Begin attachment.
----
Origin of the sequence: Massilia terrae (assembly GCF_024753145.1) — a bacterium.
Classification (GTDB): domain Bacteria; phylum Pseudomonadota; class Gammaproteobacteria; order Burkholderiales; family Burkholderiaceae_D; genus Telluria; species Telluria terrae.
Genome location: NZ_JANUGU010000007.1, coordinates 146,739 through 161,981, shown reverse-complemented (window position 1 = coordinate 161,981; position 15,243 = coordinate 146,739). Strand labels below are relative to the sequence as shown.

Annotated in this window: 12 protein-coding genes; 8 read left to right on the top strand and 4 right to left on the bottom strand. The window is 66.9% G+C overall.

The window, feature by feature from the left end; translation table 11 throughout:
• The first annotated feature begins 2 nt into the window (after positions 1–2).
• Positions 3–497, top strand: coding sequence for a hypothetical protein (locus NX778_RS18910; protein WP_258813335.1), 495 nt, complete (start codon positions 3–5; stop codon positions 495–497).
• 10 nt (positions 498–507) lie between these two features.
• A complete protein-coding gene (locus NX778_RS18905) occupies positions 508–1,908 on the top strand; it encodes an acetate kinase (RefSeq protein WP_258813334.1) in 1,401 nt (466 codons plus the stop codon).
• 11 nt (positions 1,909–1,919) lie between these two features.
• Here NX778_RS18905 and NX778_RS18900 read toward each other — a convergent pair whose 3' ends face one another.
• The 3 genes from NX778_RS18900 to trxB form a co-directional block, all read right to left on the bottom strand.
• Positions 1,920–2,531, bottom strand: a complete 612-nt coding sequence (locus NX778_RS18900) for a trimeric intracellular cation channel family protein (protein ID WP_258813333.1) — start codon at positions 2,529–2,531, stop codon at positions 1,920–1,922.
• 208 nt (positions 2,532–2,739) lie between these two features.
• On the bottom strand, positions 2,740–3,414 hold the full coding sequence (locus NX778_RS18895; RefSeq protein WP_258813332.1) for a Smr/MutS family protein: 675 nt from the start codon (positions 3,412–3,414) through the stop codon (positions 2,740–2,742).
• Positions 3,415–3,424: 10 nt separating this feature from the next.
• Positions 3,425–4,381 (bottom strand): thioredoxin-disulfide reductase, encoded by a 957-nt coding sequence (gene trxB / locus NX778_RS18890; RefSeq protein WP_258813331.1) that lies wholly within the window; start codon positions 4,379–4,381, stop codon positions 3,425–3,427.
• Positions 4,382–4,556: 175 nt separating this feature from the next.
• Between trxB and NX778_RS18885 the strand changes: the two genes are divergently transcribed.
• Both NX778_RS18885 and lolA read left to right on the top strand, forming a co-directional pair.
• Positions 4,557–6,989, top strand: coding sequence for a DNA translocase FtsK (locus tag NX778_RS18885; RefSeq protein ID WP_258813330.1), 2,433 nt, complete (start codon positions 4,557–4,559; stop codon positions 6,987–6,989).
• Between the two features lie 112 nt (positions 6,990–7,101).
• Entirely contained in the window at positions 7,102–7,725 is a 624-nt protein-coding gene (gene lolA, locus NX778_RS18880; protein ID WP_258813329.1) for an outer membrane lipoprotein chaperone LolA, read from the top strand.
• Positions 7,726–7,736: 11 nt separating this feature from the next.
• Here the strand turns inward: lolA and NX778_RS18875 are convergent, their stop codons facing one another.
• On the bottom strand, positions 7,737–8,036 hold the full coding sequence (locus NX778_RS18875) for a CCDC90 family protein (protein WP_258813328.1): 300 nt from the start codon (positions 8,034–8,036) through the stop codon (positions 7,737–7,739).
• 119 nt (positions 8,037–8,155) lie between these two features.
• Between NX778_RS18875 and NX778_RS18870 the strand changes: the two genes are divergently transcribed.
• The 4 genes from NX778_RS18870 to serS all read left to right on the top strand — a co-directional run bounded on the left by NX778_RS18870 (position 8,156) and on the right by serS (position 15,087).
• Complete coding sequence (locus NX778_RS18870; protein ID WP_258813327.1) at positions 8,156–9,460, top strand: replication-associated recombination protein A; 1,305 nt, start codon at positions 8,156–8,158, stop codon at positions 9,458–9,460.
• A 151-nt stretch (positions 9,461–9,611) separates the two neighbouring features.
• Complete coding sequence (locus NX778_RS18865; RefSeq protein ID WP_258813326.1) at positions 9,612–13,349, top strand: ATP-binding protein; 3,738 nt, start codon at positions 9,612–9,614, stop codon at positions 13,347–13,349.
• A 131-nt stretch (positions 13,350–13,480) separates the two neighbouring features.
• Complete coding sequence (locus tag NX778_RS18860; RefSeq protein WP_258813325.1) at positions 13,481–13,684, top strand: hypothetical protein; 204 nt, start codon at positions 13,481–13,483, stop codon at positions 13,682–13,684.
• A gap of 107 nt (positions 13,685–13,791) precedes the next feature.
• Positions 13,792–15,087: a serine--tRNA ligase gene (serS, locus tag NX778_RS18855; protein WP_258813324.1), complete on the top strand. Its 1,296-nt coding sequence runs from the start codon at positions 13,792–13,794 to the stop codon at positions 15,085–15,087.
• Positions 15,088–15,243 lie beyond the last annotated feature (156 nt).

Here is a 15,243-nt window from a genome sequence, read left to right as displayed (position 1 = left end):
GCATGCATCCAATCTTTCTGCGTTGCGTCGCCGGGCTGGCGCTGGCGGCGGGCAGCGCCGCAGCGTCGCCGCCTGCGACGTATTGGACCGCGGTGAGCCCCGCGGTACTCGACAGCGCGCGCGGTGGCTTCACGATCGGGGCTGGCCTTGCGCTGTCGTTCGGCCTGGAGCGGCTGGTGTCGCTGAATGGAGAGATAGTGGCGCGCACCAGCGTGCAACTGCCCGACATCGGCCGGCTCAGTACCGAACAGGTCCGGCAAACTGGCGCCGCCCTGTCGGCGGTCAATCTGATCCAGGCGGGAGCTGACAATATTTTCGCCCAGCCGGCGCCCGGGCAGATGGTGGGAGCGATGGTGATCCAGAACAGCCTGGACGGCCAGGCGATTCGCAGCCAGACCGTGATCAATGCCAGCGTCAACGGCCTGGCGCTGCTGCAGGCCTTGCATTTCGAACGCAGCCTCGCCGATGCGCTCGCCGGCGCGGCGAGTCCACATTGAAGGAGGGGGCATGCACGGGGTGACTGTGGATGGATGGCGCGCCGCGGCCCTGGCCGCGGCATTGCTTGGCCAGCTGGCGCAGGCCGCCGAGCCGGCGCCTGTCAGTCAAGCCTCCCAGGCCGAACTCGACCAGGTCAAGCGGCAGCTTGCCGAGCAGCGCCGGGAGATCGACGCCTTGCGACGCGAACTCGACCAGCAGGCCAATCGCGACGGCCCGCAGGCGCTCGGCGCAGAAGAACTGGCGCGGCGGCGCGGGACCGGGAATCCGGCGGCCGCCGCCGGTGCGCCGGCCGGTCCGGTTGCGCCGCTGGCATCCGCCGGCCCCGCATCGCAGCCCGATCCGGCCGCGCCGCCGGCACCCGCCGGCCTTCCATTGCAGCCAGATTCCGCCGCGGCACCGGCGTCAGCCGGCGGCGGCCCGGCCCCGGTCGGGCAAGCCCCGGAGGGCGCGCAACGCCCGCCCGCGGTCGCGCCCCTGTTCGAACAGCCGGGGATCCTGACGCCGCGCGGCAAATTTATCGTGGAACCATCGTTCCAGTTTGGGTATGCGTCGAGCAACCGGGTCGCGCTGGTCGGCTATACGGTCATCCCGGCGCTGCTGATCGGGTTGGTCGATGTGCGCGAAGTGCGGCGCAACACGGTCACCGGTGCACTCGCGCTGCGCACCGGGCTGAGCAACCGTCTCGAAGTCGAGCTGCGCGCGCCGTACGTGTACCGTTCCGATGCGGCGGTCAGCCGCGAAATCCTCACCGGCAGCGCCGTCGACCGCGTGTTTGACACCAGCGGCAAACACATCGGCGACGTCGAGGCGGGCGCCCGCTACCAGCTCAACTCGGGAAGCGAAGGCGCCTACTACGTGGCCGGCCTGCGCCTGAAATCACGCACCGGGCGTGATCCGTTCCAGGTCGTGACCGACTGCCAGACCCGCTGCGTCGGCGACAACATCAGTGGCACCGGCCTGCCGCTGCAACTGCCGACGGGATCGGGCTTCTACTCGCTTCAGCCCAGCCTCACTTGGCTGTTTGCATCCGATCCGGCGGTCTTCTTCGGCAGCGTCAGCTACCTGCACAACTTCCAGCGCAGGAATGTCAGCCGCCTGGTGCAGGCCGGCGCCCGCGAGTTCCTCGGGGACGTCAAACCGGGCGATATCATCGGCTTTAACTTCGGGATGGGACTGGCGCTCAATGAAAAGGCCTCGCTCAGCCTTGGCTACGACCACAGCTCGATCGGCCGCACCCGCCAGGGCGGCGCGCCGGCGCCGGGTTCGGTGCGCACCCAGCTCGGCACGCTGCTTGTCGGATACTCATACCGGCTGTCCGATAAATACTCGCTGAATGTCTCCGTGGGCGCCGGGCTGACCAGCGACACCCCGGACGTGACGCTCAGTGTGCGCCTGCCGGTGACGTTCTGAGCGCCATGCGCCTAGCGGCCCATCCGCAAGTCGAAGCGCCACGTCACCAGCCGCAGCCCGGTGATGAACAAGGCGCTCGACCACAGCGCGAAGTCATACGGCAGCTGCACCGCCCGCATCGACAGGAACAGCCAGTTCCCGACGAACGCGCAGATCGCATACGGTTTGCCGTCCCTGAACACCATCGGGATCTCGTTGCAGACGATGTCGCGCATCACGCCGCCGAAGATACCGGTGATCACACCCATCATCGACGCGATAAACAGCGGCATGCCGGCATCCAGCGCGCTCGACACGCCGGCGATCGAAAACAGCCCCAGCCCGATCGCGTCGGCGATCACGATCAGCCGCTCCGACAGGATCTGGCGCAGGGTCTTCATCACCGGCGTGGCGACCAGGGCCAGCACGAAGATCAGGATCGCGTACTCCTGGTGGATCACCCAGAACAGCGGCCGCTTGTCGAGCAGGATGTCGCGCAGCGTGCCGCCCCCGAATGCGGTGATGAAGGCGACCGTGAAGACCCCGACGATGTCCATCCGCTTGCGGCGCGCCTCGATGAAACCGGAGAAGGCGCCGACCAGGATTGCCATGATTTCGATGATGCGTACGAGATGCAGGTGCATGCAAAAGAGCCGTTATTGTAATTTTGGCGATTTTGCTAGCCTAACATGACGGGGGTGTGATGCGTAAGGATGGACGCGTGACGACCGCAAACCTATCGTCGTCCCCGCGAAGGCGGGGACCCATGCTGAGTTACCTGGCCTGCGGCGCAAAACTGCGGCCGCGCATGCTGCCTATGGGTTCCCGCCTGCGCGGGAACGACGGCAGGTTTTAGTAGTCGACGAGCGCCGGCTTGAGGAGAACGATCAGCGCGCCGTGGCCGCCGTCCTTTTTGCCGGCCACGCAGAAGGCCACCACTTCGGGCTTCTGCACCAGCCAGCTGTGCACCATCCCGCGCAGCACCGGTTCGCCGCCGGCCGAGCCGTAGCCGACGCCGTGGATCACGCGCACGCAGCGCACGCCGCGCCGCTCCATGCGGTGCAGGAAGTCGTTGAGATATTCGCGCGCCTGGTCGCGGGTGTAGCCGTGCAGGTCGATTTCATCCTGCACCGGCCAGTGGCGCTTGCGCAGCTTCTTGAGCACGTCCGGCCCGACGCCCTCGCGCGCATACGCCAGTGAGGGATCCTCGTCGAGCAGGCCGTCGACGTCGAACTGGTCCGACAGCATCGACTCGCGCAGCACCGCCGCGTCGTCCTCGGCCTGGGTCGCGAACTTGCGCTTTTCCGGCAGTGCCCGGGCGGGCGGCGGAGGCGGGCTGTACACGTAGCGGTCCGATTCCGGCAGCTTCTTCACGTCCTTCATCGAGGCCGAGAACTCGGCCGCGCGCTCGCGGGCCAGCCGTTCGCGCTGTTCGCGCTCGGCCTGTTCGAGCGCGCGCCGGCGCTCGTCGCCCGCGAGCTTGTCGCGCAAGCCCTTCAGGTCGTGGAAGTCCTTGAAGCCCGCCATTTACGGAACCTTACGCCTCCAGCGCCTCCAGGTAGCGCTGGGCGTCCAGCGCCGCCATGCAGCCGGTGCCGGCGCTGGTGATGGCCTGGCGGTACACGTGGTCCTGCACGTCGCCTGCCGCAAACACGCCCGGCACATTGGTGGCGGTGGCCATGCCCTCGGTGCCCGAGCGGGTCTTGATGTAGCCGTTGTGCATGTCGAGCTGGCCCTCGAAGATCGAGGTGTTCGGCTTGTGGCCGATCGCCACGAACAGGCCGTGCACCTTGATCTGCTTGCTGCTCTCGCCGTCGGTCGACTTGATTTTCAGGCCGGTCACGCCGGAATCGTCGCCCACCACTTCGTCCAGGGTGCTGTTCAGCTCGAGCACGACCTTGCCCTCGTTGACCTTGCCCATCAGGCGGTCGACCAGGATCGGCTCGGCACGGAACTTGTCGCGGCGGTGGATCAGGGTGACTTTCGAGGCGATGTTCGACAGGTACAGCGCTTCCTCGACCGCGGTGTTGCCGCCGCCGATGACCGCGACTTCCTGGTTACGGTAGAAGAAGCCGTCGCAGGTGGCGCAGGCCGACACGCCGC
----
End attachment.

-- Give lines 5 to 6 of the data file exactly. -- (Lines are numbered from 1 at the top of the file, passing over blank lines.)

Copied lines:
The window, feature by feature from the left end; translation table 11 throughout:
• The first annotated feature begins 2 nt into the window (after positions 1–2).